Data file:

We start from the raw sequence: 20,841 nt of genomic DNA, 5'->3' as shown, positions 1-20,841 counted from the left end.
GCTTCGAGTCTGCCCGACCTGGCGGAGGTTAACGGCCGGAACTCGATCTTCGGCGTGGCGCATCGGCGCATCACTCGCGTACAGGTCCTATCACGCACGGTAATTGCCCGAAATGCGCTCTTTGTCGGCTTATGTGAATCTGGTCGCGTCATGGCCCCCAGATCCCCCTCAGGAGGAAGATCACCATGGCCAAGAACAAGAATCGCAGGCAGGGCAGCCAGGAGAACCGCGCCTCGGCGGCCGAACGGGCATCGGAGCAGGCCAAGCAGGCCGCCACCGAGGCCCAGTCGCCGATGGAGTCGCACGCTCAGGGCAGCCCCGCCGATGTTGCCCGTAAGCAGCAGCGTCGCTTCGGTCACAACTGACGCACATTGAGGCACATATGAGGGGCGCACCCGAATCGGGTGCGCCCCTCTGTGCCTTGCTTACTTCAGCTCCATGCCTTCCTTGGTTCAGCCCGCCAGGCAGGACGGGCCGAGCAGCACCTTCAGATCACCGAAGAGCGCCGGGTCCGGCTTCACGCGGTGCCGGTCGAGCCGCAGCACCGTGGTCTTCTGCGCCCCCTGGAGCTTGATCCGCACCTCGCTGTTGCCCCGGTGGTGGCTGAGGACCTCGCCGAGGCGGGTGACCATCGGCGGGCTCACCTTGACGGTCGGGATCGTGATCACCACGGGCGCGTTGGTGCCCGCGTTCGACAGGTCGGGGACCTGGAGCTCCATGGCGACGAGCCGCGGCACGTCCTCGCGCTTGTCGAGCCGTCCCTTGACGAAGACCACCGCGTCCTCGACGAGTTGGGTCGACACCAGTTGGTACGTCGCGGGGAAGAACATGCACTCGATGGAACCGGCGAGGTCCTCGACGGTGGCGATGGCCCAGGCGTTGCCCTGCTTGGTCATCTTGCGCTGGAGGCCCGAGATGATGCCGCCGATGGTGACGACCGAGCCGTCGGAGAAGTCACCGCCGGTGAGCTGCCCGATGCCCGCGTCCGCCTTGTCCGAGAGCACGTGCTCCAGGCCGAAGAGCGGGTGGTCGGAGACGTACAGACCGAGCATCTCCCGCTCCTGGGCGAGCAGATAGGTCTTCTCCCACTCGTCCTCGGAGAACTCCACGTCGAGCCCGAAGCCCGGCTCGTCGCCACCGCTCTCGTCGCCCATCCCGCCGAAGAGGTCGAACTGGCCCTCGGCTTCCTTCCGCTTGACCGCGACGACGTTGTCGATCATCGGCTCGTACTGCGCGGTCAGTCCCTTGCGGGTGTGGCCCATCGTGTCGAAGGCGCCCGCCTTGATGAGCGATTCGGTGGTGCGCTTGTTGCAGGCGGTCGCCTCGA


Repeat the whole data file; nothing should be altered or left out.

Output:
We start from the raw sequence: 20,841 nt of genomic DNA, 5'->3' as shown, positions 1-20,841 counted from the left end.
GCTTCGAGTCTGCCCGACCTGGCGGAGGTTAACGGCCGGAACTCGATCTTCGGCGTGGCGCATCGGCGCATCACTCGCGTACAGGTCCTATCACGCACGGTAATTGCCCGAAATGCGCTCTTTGTCGGCTTATGTGAATCTGGTCGCGTCATGGCCCCCAGATCCCCCTCAGGAGGAAGATCACCATGGCCAAGAACAAGAATCGCAGGCAGGGCAGCCAGGAGAACCGCGCCTCGGCGGCCGAACGGGCATCGGAGCAGGCCAAGCAGGCCGCCACCGAGGCCCAGTCGCCGATGGAGTCGCACGCTCAGGGCAGCCCCGCCGATGTTGCCCGTAAGCAGCAGCGTCGCTTCGGTCACAACTGACGCACATTGAGGCACATATGAGGGGCGCACCCGAATCGGGTGCGCCCCTCTGTGCCTTGCTTACTTCAGCTCCATGCCTTCCTTGGTTCAGCCCGCCAGGCAGGACGGGCCGAGCAGCACCTTCAGATCACCGAAGAGCGCCGGGTCCGGCTTCACGCGGTGCCGGTCGAGCCGCAGCACCGTGGTCTTCTGCGCCCCCTGGAGCTTGATCCGCACCTCGCTGTTGCCCCGGTGGTGGCTGAGGACCTCGCCGAGGCGGGTGACCATCGGCGGGCTCACCTTGACGGTCGGGATCGTGATCACCACGGGCGCGTTGGTGCCCGCGTTCGACAGGTCGGGGACCTGGAGCTCCATGGCGACGAGCCGCGGCACGTCCTCGCGCTTGTCGAGCCGTCCCTTGACGAAGACCACCGCGTCCTCGACGAGTTGGGTCGACACCAGTTGGTACGTCGCGGGGAAGAACATGCACTCGATGGAACCGGCGAGGTCCTCGACGGTGGCGATGGCCCAGGCGTTGCCCTGCTTGGTCATCTTGCGCTGGAGGCCCGAGATGATGCCGCCGATGGTGACGACCGAGCCGTCGGAGAAGTCACCGCCGGTGAGCTGCCCGATGCCCGCGTCCGCCTTGTCCGAGAGCACGTGCTCCAGGCCGAAGAGCGGGTGGTCGGAGACGTACAGACCGAGCATCTCCCGCTCCTGGGCGAGCAGATAGGTCTTCTCCCACTCGTCCTCGGAGAACTCCACGTCGAGCCCGAAGCCCGGCTCGTCGCCACCGCTCTCGTCGCCCATCCCGCCGAAGAGGTCGAACTGGCCCTCGGCTTCCTTCCGCTTGACCGCGACGACGTTGTCGATCATCGGCTCGTACTGCGCGGTCAGTCCCTTGCGGGTGTGGCCCATCGTGTCGAAGGCGCCCGCCTTGATGAGCGATTCGGTGGTGCGCTTGTTGCAGGCGGTCGCCTCGA